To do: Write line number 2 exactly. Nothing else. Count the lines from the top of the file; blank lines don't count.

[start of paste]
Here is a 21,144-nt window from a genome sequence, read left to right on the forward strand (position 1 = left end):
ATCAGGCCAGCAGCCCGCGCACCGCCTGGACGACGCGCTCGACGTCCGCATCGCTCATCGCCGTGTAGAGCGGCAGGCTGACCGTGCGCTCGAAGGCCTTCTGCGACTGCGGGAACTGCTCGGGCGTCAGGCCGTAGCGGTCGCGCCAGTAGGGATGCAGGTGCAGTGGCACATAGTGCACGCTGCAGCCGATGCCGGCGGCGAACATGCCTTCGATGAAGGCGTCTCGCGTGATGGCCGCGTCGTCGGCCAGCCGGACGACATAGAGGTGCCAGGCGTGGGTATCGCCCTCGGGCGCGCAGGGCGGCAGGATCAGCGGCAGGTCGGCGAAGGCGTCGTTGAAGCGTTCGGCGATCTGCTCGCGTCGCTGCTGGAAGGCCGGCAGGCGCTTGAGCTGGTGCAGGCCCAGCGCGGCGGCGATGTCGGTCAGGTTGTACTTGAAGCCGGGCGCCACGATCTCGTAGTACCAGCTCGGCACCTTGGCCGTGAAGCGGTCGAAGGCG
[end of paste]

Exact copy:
ATCAGGCCAGCAGCCCGCGCACCGCCTGGACGACGCGCTCGACGTCCGCATCGCTCATCGCCGTGTAGAGCGGCAGGCTGACCGTGCGCTCGAAGGCCTTCTGCGACTGCGGGAACTGCTCGGGCGTCAGGCCGTAGCGGTCGCGCCAGTAGGGATGCAGGTGCAGTGGCACATAGTGCACGCTGCAGCCGATGCCGGCGGCGAACATGCCTTCGATGAAGGCGTCTCGCGTGATGGCCGCGTCGTCGGCCAGCCGGACGACATAGAGGTGCCAGGCGTGGGTATCGCCCTCGGGCGCGCAGGGCGGCAGGATCAGCGGCAGGTCGGCGAAGGCGTCGTTGAAGCGTTCGGCGATCTGCTCGCGTCGCTGCTGGAAGGCCGGCAGGCGCTTGAGCTGGTGCAGGCCCAGCGCGGCGGCGATGTCGGTCAGGTTGTACTTGAAGCCGGGCGCCACGATCTCGTAGTACCAGCTCGGCACCTTGGCCGTGAAGCGGTCGAAGGCG